A long-standing client of mine, Sanjay, discovered a property bond offering a high-income level in late 2017. The company was Bankway Properties and the investment was called Bankway HMO Property Bond.
He invested £10,000 in exchange for a monthly income of £700 or 84% a year. A very attractive interest rate indeed. He became worried in January 2018 when his first monthly dividend payment was missed. He has never received a dividend since nor has he received his money back. He was scammed.
The company’s staff were very convincing and reassuring at the start. They boasted of the 57-year-old trading history of the company. They had a prestigious address at Berkeley Street in the West End of London. They claimed that investments with them were placed with regulated businesses even though there was no reference to FCA regulation on their own letterhead. They claimed they were an appointed representative of Finanzlobby Finance & Marketing Solutions GmbH. They even quoted the company’s reference number implying it was their FCA registration number.
There is a company called Bankway Properties Limited. It has been trading for 57 years. It has never been regulated by the FCA. It doesn’t need to be. It has never traded from Berkeley Street. The company’s name was used as a clone. The real company had no idea they were being cloned.
Sanjay repeatedly asked them who they were registered with but he never got a clear reply. He was even given a receipt and a share certificate. When he asked for his money back in January 2018 he was told there would be an early release fee of £971 and, because he refused to pay it, they confirmed that there would be a 24 weeks investigation after which there was no guarantee he would get his money back.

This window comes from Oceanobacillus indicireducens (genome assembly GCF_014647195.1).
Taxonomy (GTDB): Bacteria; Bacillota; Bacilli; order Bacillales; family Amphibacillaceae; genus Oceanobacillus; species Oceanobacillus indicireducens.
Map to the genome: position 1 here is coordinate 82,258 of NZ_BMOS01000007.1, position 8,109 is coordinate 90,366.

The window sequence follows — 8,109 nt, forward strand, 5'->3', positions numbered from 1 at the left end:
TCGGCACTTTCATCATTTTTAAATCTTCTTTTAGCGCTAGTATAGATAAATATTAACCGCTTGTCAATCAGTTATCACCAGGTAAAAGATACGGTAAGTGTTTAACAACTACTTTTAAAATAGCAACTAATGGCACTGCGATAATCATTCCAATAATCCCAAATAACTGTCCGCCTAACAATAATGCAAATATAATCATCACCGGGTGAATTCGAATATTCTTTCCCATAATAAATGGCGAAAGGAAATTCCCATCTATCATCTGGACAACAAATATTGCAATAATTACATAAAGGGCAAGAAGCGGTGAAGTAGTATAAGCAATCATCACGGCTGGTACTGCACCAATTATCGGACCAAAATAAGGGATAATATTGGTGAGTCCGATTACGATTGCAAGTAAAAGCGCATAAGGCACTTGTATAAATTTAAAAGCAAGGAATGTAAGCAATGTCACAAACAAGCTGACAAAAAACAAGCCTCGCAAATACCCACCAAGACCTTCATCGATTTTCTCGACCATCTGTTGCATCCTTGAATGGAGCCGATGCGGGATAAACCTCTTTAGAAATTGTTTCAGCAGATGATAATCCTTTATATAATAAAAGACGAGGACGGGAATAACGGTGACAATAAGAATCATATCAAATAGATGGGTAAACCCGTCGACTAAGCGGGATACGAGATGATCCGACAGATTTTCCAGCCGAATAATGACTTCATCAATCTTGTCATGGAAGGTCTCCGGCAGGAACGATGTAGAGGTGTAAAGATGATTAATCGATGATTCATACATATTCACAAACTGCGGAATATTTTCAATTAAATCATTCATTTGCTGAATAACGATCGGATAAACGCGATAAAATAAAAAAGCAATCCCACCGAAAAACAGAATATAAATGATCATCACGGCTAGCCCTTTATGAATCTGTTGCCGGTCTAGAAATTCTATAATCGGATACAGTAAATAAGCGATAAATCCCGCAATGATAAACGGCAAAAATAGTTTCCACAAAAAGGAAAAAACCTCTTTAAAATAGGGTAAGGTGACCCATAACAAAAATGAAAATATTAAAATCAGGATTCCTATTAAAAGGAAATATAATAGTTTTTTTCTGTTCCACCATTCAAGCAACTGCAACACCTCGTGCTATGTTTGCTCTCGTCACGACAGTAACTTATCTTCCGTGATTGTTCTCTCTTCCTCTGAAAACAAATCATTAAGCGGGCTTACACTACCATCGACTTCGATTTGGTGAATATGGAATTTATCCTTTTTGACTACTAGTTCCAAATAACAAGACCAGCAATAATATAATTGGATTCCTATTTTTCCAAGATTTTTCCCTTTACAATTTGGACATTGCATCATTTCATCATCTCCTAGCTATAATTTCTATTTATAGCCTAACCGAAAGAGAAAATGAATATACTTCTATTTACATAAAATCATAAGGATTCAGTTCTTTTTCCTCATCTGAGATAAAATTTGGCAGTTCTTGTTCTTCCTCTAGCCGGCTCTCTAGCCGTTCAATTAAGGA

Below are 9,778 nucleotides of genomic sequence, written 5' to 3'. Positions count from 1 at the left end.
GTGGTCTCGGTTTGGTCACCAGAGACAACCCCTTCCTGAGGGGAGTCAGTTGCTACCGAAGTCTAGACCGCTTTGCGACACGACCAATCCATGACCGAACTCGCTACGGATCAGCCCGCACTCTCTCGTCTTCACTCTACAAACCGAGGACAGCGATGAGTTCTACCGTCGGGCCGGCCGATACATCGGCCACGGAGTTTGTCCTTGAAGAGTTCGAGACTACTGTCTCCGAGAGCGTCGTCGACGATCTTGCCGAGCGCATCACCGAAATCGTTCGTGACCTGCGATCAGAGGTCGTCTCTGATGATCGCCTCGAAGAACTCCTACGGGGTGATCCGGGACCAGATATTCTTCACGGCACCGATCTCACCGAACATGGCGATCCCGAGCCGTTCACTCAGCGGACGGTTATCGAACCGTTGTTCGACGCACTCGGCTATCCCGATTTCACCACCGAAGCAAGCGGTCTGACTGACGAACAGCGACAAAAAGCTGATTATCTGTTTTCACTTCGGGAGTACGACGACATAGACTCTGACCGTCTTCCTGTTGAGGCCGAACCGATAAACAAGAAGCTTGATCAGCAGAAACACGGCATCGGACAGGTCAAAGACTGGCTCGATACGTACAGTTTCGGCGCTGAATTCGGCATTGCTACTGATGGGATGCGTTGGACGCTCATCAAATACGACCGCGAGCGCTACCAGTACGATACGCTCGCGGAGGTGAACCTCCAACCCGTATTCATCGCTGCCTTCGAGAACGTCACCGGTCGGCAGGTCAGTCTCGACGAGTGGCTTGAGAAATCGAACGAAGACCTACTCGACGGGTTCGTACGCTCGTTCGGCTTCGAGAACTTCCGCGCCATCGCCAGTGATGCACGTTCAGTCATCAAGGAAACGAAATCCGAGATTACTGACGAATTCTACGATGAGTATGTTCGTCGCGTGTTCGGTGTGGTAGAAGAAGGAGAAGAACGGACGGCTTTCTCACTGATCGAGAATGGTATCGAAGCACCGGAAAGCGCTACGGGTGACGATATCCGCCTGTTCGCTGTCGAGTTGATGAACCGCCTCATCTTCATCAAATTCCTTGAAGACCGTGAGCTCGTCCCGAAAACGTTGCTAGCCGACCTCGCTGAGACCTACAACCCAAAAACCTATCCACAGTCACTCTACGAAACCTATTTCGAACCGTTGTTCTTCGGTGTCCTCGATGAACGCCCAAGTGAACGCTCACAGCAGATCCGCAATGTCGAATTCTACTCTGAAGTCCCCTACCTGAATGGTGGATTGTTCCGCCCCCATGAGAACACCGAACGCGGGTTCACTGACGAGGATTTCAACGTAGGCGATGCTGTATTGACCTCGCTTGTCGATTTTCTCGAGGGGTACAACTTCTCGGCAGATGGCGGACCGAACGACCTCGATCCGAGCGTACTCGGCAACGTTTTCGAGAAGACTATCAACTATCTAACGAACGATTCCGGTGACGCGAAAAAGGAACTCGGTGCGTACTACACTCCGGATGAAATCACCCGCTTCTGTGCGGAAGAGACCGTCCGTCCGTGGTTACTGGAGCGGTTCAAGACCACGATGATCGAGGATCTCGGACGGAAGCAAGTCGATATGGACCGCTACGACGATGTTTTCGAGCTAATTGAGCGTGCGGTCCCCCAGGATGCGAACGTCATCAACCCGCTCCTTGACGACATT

Unfortunately, Sanjay did not contact me until after he had already invested the money. By then it was too late.
So what lessons can we learn from this scam?
The first lesson is that when you are offered a very high income or a high capital return and it sounds too good to be true you must question it. If it sounds too good to be true it usually is.
Secondly, make sure the business is regulated by the FCA and that the company’s letterhead not only confirms it is FCA regulated but its FCA registration number is given. You should then check the registration number on the FCA website:
The regulated business has to issue terms of business and a client agreement. You will typically be given 2-4 weeks to change your mind without penalty depending on the product.
Check the company’s legal status and its address.
If you are unsure about the company ask for three investors’ contact details so that you can find out what they think of the company. If the company refuses to give you these contact details then do not invest with the company.
These are just a few simple checks you can carry out. I recommend that you use these tips as a checklist when you are investing. That way you will not be scammed like Sanjay.
If you or any colleagues or friends come across similar incidents you should contact the FCA and Action Fraud, which is the UK’s national fraud and cybercrime reporting centre.* You know it makes sense.
*The contents of this blog are for information purposes only and do not constitute individual advice. You should always seek professional advice from a specialist.